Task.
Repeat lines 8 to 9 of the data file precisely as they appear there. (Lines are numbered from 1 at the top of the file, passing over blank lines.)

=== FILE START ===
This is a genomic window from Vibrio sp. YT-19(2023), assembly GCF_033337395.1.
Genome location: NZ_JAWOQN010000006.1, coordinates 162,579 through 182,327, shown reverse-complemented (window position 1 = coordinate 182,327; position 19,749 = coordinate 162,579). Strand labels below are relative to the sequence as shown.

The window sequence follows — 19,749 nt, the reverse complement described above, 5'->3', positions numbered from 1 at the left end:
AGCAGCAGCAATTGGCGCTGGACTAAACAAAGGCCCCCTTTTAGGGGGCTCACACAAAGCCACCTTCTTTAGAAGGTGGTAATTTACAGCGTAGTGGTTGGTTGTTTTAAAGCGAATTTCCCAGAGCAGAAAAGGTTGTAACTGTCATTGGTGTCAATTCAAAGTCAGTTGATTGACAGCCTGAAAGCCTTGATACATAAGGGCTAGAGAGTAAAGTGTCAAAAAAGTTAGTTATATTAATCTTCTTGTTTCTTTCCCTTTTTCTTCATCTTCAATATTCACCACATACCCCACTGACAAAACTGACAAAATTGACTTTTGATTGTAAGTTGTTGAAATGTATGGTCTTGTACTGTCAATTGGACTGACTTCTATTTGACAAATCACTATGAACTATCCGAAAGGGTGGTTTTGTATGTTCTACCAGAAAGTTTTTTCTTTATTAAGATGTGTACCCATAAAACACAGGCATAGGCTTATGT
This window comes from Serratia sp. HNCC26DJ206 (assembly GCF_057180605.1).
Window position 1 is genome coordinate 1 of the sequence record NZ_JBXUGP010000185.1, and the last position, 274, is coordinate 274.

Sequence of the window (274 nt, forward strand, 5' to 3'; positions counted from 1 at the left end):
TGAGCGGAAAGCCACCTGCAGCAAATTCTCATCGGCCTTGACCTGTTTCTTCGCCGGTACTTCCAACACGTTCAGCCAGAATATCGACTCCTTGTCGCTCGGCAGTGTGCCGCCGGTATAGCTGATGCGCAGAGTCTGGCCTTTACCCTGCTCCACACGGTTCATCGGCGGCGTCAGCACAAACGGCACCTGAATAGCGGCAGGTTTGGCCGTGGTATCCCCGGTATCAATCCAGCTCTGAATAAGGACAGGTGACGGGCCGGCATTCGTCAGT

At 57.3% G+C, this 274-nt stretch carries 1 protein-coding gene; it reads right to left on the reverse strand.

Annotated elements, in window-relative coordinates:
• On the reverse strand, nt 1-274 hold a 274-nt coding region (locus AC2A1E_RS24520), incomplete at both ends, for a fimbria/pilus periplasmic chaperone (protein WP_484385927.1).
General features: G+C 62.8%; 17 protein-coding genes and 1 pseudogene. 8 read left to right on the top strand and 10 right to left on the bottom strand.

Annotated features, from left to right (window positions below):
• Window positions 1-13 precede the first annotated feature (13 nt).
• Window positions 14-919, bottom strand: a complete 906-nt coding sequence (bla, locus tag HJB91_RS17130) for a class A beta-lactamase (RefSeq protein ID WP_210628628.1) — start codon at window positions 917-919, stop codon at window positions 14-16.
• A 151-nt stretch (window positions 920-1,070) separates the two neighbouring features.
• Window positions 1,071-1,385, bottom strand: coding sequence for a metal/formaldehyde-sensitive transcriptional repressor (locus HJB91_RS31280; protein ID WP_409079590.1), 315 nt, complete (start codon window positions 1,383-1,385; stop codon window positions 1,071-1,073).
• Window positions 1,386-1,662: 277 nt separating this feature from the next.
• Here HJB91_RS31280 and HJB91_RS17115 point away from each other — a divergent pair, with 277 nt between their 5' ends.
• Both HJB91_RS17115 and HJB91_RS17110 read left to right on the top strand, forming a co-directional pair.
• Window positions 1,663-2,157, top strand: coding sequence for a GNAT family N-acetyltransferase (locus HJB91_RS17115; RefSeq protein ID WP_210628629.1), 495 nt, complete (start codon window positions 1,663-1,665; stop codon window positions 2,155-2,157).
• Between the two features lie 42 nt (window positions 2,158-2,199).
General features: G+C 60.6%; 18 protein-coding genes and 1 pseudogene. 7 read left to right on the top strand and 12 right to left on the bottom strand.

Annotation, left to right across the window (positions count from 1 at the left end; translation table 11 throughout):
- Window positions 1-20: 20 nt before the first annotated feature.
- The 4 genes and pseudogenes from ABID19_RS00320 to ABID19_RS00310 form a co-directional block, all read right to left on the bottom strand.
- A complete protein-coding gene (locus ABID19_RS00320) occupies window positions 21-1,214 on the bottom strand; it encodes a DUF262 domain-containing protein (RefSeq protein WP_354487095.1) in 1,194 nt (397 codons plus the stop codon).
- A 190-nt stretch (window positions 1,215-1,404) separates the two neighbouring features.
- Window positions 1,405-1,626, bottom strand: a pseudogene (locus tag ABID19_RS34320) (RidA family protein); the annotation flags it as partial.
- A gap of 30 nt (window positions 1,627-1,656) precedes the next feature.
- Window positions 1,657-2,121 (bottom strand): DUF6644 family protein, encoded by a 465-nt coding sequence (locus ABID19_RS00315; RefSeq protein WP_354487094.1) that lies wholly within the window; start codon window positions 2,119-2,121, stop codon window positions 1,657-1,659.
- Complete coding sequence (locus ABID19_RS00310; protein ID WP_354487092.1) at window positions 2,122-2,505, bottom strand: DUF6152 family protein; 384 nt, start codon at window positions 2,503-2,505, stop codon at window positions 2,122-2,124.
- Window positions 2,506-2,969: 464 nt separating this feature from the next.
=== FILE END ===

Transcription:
TGAGCGGAAAGCCACCTGCAGCAAATTCTCATCGGCCTTGACCTGTTTCTTCGCCGGTACTTCCAACACGTTCAGCCAGAATATCGACTCCTTGTCGCTCGGCAGTGTGCCGCCGGTATAGCTGATGCGCAGAGTCTGGCCTTTACCCTGCTCCACACGGTTCATCGGCGGCGTCAGCACAAACGGCACCTGAATAGCGGCAGGTTTGGCCGTGGTATCCCCGGTATCAATCCAGCTCTGAATAAGGACAGGTGACGGGCCGGCATTCGTCAGT

At 57.3% G+C, this 274-nt stretch carries 1 protein-coding gene; it reads right to left on the reverse strand.